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New look for Yonkers qualifiers

June 23, 2017
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Qualifiers at Yonkers Raceway are sporting a new look. Over the past several weeks, the track has expanded the use of the second tier in the morning trials as part of an experiment to improve the quality of racing for both bettors and horsepeople.
 
Traditionally, qualifiers, like overnights races, feature a maximum of eight starters who each have their nose on the gate. Over the past several weeks, depending on the field size of each qualifier, the trials have sported configurations of four on the gate with two trailers, four on the gate with one trailer, and most recently, three one the gate with three trailers. On Friday, two qualifiers will start with two tiers of four each.
 
The idea to move the outside starters to the second tier was first floated a few years ago when a group of industry participants from Australia visited Yonkers Raceway. SOA of NY executive director Alex Dadoyan recalled an Australian regulator being surprised that Yonkers holds races in an eight across configuration.
 
"He said at the small tracks, they do six across and put the rest in the back. They'd go six and four, six and six, or whatever it might be. It sounded weird at first because it wasn't anything that's done in the United States, but the more we thought about it, the more we thought it might be interesting."

Although Yonkers Raceway already utilizes the second tier in French trots that feature 10 and 12 horse fields, successful tests in qualifiers could result in use of the second tier in eight horse fields. The races could sport a six and two configuration or a four and four configuration. The idea could also impact the French trots, which could sport two tiers of five or two tiers of six.

Jordan Stratton, who is second in the driver standings at the Hilltop Oval with 170 victories this year and a member of the SOA of NY Board, offered insight on the experiment, which aims to increase movement early in the mile and mitigate the effects of outside post positions.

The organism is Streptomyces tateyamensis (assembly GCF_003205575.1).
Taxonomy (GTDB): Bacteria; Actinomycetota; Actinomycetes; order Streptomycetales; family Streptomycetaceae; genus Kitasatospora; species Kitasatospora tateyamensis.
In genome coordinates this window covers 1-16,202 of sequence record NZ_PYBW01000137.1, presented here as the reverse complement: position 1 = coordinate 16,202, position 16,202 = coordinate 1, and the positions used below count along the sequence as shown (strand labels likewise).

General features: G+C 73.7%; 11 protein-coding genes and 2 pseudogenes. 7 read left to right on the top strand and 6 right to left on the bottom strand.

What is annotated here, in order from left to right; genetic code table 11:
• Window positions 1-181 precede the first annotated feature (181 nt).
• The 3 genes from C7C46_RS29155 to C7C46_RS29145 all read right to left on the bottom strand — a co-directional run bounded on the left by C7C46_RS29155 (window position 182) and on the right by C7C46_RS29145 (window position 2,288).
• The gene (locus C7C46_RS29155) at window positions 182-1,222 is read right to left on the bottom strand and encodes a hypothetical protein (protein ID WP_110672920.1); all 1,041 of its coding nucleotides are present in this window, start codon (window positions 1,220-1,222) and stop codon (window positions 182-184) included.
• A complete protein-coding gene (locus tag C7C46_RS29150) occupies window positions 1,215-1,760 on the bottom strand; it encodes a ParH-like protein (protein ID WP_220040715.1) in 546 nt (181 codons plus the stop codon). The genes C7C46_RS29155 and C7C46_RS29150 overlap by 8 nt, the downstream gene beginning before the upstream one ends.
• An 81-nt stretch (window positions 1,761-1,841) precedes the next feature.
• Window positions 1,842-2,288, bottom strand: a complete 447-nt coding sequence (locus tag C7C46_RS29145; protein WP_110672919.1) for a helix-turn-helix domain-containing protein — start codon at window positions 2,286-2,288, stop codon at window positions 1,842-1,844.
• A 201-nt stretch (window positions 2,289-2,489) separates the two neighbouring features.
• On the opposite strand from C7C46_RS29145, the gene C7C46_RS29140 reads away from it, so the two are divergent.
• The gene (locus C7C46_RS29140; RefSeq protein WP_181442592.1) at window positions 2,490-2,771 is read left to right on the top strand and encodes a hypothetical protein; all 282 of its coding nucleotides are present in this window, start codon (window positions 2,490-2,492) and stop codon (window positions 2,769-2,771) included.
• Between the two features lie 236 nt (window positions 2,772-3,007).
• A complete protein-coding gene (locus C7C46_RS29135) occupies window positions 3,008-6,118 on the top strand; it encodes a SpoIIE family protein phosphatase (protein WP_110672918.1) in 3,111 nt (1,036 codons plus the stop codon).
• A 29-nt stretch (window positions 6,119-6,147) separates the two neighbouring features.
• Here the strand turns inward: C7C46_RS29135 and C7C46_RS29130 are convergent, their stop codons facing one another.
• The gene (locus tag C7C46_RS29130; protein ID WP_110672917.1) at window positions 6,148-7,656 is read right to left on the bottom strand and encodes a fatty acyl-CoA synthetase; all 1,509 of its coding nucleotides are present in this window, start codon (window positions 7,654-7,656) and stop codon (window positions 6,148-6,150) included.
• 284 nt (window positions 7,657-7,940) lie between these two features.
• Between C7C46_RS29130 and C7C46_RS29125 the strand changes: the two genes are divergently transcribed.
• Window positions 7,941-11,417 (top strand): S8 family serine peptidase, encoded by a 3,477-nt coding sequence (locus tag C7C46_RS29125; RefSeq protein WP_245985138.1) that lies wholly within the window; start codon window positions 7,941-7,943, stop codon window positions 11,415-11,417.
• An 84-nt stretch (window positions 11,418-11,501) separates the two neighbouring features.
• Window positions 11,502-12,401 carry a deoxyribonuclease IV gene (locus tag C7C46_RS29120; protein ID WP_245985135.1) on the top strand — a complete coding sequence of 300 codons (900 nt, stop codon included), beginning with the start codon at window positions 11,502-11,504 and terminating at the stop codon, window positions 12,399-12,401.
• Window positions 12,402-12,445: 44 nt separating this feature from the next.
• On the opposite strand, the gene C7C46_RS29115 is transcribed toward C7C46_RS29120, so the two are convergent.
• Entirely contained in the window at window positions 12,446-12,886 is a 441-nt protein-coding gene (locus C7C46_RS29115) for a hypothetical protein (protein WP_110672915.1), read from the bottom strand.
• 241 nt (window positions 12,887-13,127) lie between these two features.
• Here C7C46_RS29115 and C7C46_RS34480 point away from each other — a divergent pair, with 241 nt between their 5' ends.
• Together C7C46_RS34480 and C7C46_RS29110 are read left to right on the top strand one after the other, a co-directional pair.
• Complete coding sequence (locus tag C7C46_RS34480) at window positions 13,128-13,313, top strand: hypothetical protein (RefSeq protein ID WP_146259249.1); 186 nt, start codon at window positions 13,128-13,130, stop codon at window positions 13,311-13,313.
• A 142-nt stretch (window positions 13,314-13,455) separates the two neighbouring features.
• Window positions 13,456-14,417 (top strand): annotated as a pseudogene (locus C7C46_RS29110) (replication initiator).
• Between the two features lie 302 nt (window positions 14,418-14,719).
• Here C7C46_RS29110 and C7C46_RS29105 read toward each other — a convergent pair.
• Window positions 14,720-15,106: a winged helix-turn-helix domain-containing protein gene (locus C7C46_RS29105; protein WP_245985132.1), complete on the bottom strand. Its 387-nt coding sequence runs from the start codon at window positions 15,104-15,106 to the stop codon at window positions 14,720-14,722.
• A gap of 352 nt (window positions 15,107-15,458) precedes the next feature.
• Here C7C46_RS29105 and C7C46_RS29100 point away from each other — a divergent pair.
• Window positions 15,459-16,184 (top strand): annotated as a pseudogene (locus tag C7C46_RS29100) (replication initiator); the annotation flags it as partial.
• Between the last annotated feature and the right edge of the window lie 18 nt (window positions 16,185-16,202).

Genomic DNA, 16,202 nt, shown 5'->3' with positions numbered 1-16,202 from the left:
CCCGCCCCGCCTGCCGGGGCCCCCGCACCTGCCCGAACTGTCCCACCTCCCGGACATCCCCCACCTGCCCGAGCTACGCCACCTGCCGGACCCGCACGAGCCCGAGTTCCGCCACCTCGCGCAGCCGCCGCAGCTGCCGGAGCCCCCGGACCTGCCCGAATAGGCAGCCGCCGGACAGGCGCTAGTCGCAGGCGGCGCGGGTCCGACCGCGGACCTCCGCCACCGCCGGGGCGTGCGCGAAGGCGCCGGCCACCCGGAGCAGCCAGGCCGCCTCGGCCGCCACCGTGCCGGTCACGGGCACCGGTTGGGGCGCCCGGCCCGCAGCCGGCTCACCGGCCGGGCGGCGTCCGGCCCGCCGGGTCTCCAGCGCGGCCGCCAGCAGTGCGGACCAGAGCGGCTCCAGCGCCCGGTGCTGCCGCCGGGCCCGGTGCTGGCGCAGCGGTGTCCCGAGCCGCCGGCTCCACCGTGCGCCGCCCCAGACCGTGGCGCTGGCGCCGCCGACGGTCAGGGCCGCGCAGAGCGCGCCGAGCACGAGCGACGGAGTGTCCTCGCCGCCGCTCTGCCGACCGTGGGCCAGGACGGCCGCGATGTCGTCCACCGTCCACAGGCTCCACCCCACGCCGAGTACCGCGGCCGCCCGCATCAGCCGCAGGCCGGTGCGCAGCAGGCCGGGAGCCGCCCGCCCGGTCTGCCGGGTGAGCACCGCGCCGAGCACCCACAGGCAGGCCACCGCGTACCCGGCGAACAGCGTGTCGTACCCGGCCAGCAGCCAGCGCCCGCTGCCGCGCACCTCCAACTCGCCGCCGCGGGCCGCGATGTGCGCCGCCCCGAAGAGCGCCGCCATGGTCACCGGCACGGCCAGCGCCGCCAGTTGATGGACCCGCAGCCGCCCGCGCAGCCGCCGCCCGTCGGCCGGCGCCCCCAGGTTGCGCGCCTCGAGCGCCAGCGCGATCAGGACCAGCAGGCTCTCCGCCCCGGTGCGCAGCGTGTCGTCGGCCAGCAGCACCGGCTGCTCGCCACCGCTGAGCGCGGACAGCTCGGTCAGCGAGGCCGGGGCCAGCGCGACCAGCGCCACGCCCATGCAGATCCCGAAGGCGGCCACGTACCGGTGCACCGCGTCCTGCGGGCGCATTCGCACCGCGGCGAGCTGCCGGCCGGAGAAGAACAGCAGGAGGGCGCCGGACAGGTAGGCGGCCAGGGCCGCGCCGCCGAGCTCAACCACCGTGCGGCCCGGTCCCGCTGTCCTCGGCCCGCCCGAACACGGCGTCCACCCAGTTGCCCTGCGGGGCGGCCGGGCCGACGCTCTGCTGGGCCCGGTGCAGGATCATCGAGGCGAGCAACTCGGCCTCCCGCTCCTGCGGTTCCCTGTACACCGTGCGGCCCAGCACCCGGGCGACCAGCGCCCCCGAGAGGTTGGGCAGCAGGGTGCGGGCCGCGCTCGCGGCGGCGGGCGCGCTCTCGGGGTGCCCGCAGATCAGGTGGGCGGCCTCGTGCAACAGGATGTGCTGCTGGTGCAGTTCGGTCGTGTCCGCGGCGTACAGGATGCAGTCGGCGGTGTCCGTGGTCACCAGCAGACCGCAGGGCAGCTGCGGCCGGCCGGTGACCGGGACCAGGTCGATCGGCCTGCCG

"The original idea was to have it with trotters in the 10 or 12 horse fields on French day with the extra distance," he said. "Then, if they had four trailers or six on the gate and six trailers, that there would be more movement early on and there wouldn't be so many lineups. The whole idea is to experiment and maybe it will work, maybe it won't work, but at least we're trying something."

While Stratton is supportive of expanded use of the second tier, he prefers the second tier be used in trotting and longer distance races, citing safety concerns. For example, if a pacer breaks stride at full speed leaving the gate, it is often a much more dangerous situation than if a trotter breaks.

"With a normal eight horse field at the mile marker, when we leave the gate, we're going as fast as we can. But with a mile-and-a-quarter, everyone still has tight lines and you're not really gunning them into the first turn," he explained. "It's a little more conservative and I think with the trotters, it's a little safer. I would say 99 percent of drivers feel safer with the trailers being trotters rather than pacers."

Despite these reservations, Stratton thinks the second tier offers many upsides.

"Four and four would prevent guys taking back off the gate and going nowhere because it's going to be awfully difficult to strangle back to last when you're four high going into the first turn," he said. "If there's a 5/2 or a 1/9 and he's a trailer, it's going to be interesting for him to finally work his way to the front. It would be a lot different than people just taking back and letting the favorite get to the front so easy."

Yonkers Raceway's experiment with expanded use of the second tier comes concurrently with the introduction of the track's new finish line. Dadoyan thinks the initiatives share similar motives to improve racing, but each takes a different approach.

"I think the two things are totally independent," he said. "This finish line move has been something that's been in the works for many years. There was a long process to get it approved, but it's finally approved and in use. I think both ideas work toward the same goal of making more competitive races with more action, more movement or more of a chance for everybody than what was occurring in the past. I think they do that in different ways."

Expanded use of the second tier will stay confined to the morning, at least for now. Regulations from the New York State Gaming Commission currently limit the unique starting configurations to qualifiers. Ultimately, steps down the road could include trials in non-betting races for purse money and finally, in pari-mutuel fields. No timetable has yet been set for implementing these phases.

Although the idea is sure to have its critics, Dadoyan and Stratton are happy the track is willing to try new things to improve the quality of racing for both bettors and horsepeople.

"I think there's going to be downsides to anything that's new," Stratton opined. "But I think the gamblers would appreciate something new, so maybe this will be it." (SOANY)

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